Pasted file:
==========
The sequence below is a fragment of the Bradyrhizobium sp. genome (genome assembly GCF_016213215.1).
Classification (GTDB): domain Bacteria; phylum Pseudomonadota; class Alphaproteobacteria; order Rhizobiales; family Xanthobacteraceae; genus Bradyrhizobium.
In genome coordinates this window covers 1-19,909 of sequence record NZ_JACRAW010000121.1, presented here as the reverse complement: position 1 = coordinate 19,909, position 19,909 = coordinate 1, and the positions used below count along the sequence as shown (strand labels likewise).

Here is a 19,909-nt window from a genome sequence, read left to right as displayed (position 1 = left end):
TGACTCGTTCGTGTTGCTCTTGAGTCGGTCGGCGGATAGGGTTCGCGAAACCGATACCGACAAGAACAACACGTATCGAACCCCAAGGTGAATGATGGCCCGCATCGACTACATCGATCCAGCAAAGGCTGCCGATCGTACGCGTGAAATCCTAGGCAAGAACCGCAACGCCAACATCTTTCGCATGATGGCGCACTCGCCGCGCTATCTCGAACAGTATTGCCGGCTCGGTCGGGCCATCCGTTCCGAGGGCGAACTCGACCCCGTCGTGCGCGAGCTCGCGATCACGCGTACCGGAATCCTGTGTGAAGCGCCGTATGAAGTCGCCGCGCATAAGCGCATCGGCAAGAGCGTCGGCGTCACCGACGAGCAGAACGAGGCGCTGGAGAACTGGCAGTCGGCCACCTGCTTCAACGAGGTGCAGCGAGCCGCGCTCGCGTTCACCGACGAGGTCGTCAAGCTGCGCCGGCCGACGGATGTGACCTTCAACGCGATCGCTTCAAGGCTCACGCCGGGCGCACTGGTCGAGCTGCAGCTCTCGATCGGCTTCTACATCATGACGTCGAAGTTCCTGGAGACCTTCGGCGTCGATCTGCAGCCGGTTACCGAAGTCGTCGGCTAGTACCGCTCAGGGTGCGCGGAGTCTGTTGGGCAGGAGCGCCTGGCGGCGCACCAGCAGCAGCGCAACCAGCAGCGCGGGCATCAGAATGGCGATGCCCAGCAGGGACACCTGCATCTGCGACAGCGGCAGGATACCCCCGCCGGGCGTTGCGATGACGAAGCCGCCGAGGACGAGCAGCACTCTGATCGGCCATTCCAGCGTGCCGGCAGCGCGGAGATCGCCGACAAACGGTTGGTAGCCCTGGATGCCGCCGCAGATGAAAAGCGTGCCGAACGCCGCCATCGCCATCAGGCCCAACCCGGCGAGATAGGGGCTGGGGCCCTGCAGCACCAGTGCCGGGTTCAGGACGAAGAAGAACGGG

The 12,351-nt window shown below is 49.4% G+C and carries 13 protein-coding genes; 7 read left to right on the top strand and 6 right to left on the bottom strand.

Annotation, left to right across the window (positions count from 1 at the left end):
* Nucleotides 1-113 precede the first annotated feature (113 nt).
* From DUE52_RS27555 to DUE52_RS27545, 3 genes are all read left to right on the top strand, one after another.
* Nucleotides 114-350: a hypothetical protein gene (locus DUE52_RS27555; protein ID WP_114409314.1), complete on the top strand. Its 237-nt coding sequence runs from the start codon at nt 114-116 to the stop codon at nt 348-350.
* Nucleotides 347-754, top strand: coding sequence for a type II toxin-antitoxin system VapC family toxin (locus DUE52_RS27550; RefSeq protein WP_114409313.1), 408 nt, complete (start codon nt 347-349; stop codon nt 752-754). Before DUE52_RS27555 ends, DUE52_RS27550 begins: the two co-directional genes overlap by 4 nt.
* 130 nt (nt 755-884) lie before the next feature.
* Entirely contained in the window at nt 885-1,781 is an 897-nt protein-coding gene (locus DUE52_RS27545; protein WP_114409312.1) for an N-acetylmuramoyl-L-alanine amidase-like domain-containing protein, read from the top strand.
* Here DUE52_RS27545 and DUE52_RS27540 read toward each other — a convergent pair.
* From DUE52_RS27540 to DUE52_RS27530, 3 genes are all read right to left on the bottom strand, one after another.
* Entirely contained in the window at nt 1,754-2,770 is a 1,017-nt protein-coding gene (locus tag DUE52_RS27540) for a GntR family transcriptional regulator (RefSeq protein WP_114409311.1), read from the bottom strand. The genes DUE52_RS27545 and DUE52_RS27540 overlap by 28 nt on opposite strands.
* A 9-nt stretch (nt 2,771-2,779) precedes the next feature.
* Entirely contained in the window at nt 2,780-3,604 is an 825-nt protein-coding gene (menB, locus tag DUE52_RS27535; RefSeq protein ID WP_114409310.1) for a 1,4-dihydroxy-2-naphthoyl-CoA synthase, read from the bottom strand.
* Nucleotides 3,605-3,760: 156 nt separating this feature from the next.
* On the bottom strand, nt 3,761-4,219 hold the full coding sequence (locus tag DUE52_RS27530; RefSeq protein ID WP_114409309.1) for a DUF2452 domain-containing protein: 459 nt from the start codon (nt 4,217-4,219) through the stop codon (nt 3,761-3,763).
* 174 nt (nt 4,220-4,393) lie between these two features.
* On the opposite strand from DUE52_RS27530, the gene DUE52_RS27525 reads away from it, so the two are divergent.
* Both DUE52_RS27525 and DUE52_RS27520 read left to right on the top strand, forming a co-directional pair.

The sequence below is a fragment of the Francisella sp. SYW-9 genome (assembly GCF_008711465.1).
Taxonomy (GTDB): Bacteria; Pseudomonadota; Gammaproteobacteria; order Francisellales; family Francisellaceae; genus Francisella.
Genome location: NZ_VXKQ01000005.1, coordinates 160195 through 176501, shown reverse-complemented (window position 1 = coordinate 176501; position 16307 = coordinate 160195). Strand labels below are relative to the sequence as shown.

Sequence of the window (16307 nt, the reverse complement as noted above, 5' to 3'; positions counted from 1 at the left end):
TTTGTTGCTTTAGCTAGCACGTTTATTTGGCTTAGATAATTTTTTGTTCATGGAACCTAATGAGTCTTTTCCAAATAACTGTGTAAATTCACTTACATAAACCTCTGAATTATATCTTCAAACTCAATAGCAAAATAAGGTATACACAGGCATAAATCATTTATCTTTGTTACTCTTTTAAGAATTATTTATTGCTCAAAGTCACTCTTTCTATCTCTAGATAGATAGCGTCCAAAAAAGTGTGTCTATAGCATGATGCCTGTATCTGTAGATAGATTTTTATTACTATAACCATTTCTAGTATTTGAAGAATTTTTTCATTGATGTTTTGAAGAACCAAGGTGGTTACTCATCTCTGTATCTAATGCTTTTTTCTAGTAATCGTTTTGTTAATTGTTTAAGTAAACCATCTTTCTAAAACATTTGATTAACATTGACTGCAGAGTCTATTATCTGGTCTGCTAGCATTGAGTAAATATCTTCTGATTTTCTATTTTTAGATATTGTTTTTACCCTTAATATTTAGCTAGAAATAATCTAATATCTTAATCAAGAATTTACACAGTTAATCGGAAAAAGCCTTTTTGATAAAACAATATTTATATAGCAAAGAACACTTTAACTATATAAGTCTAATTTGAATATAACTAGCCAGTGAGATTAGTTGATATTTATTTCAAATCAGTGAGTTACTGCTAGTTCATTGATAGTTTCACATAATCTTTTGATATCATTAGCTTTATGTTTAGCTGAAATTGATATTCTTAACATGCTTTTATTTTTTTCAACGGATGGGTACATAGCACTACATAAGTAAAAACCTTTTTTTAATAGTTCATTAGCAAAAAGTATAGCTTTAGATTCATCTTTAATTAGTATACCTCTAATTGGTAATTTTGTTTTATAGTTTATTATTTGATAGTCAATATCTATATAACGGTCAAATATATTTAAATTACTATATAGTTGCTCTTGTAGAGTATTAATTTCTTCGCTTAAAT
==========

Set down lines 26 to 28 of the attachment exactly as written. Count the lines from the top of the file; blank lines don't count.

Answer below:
Genome location: NZ_VXKQ01000005.1, coordinates 160195 through 176501, shown reverse-complemented (window position 1 = coordinate 176501; position 16307 = coordinate 160195). Strand labels below are relative to the sequence as shown.

Sequence of the window (16307 nt, the reverse complement as noted above, 5' to 3'; positions counted from 1 at the left end):
TTTGTTGCTTTAGCTAGCACGTTTATTTGGCTTAGATAATTTTTTGTTCATGGAACCTAATGAGTCTTTTCCAAATAACTGTGTAAATTCACTTACATAAACCTCTGAATTATATCTTCAAACTCAATAGCAAAATAAGGTATACACAGGCATAAATCATTTATCTTTGTTACTCTTTTAAGAATTATTTATTGCTCAAAGTCACTCTTTCTATCTCTAGATAGATAGCGTCCAAAAAAGTGTGTCTATAGCATGATGCCTGTATCTGTAGATAGATTTTTATTACTATAACCATTTCTAGTATTTGAAGAATTTTTTCATTGATGTTTTGAAGAACCAAGGTGGTTACTCATCTCTGTATCTAATGCTTTTTTCTAGTAATCGTTTTGTTAATTGTTTAAGTAAACCATCTTTCTAAAACATTTGATTAACATTGACTGCAGAGTCTATTATCTGGTCTGCTAGCATTGAGTAAATATCTTCTGATTTTCTATTTTTAGATATTGTTTTTACCCTTAATATTTAGCTAGAAATAATCTAATATCTTAATCAAGAATTTACACAGTTAATCGGAAAAAGCCTTTTTGATAAAACAATATTTATATAGCAAAGAACACTTTAACTATATAAGTCTAATTTGAATATAACTAGCCAGTGAGATTAGTTGATATTTATTTCAAATCAGTGAGTTACTGCTAGTTCATTGATAGTTTCACATAATCTTTTGATATCATTAGCTTTATGTTTAGCTGAAATTGATATTCTTAACATGCTTTTATTTTTTTCAACGGATGGGTACATAGCACTACATAAGTAAAAACCTTTTTTTAATAGTTCATTAGCAAAAAGTATAGCTTTAGATTCATCTTTAATTAGTATACCTCTAATTGGTAATTTTGTTTTATAGTTTATTATTTGATAGTCAATATCTATATAACGGTCAAATATATTTAAATTACTATATAGTTGCTCTTGTAGAGTATTAATTTCTTCGCTTAAAT